HOUSTON -- Mariners left-hander Roenis Elias will receive word Monday on the MRI test results on his left elbow, and manager Lloyd McClendon said it's still possible he'll pitch this season, but not likely as a starter.
Elias was sent back to Seattle after feeling some tightness in his elbow in the fourth inning of his Tuesday start in Anaheim. But with Elias having already thrown 163 2/3 innings in his first season in the Majors, McClendon feels the lefty has reached his limit for the year.
Could he still be used in the remaining week, if his tests don't show any significant problems?
"That's a good question. I'm not sure," McClendon said before Sunday's game against the Astros. "Maybe bullpen, but I think we've probably maxed him out as far as his innings as a starter this year. We have to think about his future and he's been stressed. It's highly unlikely we'll see him as a starter."
But even that use would be very limited as there's no thought of using him in long relief.
"I certainly think he's more than capable, if we decide to put him in the bullpen, of getting a lefty out in a big situation," McClendon said.
Taijuan Walker has moved into Elias' spot and will start again Wednesday in Toronto after picking up the win Friday against the Astros. The Mariners face a decision on veteran Chris Young, who also appears to be hitting a late-season wall and gave up seven runs and four home runs in three-plus innings in a 10-1 loss Saturday.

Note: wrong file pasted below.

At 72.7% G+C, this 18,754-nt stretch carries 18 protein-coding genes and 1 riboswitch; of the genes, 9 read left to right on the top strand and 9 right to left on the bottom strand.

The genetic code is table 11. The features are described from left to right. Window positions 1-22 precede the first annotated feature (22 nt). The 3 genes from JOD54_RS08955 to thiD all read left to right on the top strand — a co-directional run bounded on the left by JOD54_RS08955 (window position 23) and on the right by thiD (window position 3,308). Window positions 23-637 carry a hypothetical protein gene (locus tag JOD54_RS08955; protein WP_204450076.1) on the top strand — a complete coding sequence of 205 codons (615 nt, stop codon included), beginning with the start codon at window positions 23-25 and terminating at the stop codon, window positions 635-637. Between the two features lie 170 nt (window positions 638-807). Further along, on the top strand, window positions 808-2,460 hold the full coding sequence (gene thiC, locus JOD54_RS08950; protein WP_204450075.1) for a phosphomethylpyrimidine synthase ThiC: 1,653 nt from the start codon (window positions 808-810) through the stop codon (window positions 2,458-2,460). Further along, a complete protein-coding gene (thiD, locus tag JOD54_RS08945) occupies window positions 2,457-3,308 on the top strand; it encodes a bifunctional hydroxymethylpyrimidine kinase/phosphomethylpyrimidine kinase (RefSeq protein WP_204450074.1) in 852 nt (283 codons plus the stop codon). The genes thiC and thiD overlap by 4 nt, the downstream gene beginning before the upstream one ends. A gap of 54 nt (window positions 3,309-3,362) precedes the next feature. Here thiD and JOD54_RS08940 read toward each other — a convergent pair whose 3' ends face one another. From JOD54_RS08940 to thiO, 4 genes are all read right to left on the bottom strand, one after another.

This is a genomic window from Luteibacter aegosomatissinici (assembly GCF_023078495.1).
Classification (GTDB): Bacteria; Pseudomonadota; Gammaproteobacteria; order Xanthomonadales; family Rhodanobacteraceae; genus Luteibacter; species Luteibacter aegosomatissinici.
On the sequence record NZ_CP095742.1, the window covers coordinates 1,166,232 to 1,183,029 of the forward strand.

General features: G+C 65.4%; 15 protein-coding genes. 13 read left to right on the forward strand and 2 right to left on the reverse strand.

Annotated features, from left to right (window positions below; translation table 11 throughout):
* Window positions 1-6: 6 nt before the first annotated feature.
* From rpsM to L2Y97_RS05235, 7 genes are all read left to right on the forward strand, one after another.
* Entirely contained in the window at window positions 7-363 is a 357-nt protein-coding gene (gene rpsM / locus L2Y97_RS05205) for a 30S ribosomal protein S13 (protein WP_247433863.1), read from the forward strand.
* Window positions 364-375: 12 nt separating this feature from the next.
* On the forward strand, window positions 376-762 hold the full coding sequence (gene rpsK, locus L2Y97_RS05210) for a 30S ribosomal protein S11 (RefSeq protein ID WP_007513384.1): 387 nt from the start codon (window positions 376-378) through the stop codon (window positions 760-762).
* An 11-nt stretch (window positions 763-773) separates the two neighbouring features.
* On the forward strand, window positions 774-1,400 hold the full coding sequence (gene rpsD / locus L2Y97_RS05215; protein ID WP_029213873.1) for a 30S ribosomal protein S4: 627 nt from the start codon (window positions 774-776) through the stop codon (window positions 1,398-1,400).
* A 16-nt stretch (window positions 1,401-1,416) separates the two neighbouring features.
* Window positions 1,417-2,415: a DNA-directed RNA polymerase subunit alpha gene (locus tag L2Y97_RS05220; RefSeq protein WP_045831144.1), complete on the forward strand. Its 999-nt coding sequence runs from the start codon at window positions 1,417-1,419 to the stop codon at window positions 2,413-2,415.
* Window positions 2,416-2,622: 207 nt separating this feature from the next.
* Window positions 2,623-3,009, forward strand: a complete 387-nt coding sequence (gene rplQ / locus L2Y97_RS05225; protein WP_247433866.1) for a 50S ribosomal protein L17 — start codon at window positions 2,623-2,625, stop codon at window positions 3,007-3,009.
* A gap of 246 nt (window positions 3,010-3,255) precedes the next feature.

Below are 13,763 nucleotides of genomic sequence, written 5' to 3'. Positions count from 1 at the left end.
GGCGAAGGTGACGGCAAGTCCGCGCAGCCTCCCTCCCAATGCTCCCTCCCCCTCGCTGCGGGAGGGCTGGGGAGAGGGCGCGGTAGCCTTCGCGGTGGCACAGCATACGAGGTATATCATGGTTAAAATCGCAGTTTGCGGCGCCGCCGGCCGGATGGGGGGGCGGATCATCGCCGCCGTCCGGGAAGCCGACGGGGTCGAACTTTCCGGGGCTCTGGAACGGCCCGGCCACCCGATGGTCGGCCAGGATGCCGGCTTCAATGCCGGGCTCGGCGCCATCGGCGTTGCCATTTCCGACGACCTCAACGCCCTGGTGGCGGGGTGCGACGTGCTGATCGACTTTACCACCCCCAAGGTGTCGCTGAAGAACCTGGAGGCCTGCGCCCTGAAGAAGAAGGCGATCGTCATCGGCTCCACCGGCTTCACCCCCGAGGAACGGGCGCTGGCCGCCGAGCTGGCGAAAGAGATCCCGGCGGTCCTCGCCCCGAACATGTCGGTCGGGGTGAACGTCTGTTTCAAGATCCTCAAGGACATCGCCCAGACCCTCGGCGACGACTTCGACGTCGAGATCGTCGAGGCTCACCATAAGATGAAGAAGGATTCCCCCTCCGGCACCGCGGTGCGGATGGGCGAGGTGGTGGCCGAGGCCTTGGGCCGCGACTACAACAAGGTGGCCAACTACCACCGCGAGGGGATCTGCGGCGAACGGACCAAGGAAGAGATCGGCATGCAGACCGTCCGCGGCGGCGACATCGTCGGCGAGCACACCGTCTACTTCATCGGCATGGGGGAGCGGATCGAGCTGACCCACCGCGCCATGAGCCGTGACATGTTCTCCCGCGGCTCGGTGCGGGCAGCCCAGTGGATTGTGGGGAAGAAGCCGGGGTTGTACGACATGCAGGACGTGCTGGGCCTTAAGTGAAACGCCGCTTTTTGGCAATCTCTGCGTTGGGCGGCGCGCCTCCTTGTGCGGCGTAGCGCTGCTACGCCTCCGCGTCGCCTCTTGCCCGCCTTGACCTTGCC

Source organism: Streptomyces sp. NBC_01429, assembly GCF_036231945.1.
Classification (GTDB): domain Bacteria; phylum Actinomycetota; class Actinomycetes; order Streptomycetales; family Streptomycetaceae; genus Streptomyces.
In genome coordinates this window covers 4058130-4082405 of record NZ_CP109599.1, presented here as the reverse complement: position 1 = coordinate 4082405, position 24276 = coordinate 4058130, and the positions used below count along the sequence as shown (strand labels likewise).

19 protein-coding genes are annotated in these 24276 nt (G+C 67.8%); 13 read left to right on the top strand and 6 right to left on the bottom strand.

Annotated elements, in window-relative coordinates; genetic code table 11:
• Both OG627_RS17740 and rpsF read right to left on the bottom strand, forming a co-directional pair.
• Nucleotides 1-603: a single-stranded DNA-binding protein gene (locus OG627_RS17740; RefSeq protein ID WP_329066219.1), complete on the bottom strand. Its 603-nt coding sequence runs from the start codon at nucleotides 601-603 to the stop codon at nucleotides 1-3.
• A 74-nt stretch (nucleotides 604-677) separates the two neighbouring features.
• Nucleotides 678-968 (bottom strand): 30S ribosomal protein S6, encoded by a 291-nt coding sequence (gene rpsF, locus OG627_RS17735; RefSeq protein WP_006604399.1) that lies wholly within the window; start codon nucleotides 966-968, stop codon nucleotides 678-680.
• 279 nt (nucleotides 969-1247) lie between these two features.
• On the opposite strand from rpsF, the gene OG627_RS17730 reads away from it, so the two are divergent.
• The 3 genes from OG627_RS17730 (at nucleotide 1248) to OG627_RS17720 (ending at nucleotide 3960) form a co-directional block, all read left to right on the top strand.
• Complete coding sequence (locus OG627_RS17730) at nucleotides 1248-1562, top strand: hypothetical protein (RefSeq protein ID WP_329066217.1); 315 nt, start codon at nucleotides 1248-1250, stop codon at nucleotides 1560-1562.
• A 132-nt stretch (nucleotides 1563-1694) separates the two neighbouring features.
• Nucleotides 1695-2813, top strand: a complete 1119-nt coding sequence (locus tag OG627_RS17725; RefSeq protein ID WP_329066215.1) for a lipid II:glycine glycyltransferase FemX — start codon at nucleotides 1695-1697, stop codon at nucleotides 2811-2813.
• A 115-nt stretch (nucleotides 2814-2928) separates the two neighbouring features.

"We're talking," McClendon said of whether Young will stay in his slotted Thursday start against the Blue Jays. "We haven't come to any decision as of yet. We'll see."
With Elias out of the picture, the only options would appear to be Erasmo Ramirez -- who has been erratic of late and has a 5.15 ERA after allowing a three-run homer in relief Saturday -- or going with a bullpen day, with long reliever Tom Wilhelmsen getting a spot start.
Greg Johns is a reporter for MLB.com. Follow him on Twitter @GregJohnsMLB as well as his Mariners Musings blog. This story was not subject to the approval of Major League Baseball or its clubs.